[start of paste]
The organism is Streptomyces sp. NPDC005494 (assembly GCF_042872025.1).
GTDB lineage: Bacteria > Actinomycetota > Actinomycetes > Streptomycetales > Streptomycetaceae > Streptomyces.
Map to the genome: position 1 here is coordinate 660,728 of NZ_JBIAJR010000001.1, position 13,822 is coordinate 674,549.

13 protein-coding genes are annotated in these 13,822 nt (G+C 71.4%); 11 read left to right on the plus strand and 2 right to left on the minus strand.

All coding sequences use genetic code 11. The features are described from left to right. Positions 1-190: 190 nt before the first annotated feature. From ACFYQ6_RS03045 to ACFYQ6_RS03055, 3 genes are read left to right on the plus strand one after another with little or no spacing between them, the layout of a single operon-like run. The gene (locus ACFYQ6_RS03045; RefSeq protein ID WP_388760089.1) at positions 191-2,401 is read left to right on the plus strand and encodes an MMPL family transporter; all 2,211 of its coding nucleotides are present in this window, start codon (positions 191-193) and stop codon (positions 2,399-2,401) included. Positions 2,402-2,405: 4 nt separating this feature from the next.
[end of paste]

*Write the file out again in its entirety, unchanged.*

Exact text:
The organism is Streptomyces sp. NPDC005494 (assembly GCF_042872025.1).
GTDB lineage: Bacteria > Actinomycetota > Actinomycetes > Streptomycetales > Streptomycetaceae > Streptomyces.
Map to the genome: position 1 here is coordinate 660,728 of NZ_JBIAJR010000001.1, position 13,822 is coordinate 674,549.

13 protein-coding genes are annotated in these 13,822 nt (G+C 71.4%); 11 read left to right on the plus strand and 2 right to left on the minus strand.

All coding sequences use genetic code 11. The features are described from left to right. Positions 1-190: 190 nt before the first annotated feature. From ACFYQ6_RS03045 to ACFYQ6_RS03055, 3 genes are read left to right on the plus strand one after another with little or no spacing between them, the layout of a single operon-like run. The gene (locus ACFYQ6_RS03045; RefSeq protein ID WP_388760089.1) at positions 191-2,401 is read left to right on the plus strand and encodes an MMPL family transporter; all 2,211 of its coding nucleotides are present in this window, start codon (positions 191-193) and stop codon (positions 2,399-2,401) included. Positions 2,402-2,405: 4 nt separating this feature from the next.